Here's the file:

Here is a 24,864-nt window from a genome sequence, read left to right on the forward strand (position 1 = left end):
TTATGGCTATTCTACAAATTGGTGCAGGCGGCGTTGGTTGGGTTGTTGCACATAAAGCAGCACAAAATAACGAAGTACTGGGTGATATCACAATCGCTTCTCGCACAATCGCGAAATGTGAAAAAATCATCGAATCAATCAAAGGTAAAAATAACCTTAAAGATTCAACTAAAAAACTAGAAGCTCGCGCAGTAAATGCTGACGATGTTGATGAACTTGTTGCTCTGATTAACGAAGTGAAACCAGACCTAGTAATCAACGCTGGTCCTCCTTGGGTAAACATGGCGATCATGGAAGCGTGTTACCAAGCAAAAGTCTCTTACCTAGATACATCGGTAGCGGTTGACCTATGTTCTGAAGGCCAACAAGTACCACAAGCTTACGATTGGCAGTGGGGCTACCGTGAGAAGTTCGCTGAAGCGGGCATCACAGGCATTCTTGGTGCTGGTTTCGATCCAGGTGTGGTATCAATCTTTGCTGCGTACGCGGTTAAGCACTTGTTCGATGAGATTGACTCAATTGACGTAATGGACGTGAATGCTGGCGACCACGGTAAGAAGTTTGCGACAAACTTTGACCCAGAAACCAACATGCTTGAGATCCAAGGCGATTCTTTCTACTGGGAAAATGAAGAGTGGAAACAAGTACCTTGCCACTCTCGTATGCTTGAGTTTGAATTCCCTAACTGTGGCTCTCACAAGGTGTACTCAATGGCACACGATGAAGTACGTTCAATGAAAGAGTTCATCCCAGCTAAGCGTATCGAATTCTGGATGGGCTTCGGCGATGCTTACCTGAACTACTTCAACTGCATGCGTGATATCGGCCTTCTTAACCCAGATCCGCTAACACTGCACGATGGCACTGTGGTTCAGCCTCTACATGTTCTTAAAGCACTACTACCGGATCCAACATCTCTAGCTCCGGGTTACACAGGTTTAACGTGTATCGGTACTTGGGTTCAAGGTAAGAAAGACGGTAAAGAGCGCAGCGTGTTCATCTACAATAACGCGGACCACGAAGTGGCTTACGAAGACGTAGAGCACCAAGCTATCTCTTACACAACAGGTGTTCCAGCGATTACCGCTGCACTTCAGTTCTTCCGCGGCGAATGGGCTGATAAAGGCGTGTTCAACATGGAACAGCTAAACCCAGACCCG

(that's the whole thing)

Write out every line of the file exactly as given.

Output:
Here is a 24,864-nt window from a genome sequence, read left to right on the forward strand (position 1 = left end):
TTATGGCTATTCTACAAATTGGTGCAGGCGGCGTTGGTTGGGTTGTTGCACATAAAGCAGCACAAAATAACGAAGTACTGGGTGATATCACAATCGCTTCTCGCACAATCGCGAAATGTGAAAAAATCATCGAATCAATCAAAGGTAAAAATAACCTTAAAGATTCAACTAAAAAACTAGAAGCTCGCGCAGTAAATGCTGACGATGTTGATGAACTTGTTGCTCTGATTAACGAAGTGAAACCAGACCTAGTAATCAACGCTGGTCCTCCTTGGGTAAACATGGCGATCATGGAAGCGTGTTACCAAGCAAAAGTCTCTTACCTAGATACATCGGTAGCGGTTGACCTATGTTCTGAAGGCCAACAAGTACCACAAGCTTACGATTGGCAGTGGGGCTACCGTGAGAAGTTCGCTGAAGCGGGCATCACAGGCATTCTTGGTGCTGGTTTCGATCCAGGTGTGGTATCAATCTTTGCTGCGTACGCGGTTAAGCACTTGTTCGATGAGATTGACTCAATTGACGTAATGGACGTGAATGCTGGCGACCACGGTAAGAAGTTTGCGACAAACTTTGACCCAGAAACCAACATGCTTGAGATCCAAGGCGATTCTTTCTACTGGGAAAATGAAGAGTGGAAACAAGTACCTTGCCACTCTCGTATGCTTGAGTTTGAATTCCCTAACTGTGGCTCTCACAAGGTGTACTCAATGGCACACGATGAAGTACGTTCAATGAAAGAGTTCATCCCAGCTAAGCGTATCGAATTCTGGATGGGCTTCGGCGATGCTTACCTGAACTACTTCAACTGCATGCGTGATATCGGCCTTCTTAACCCAGATCCGCTAACACTGCACGATGGCACTGTGGTTCAGCCTCTACATGTTCTTAAAGCACTACTACCGGATCCAACATCTCTAGCTCCGGGTTACACAGGTTTAACGTGTATCGGTACTTGGGTTCAAGGTAAGAAAGACGGTAAAGAGCGCAGCGTGTTCATCTACAATAACGCGGACCACGAAGTGGCTTACGAAGACGTAGAGCACCAAGCTATCTCTTACACAACAGGTGTTCCAGCGATTACCGCTGCACTTCAGTTCTTCCGCGGCGAATGGGCTGATAAAGGCGTGTTCAACATGGAACAGCTAAACCCAGACCCG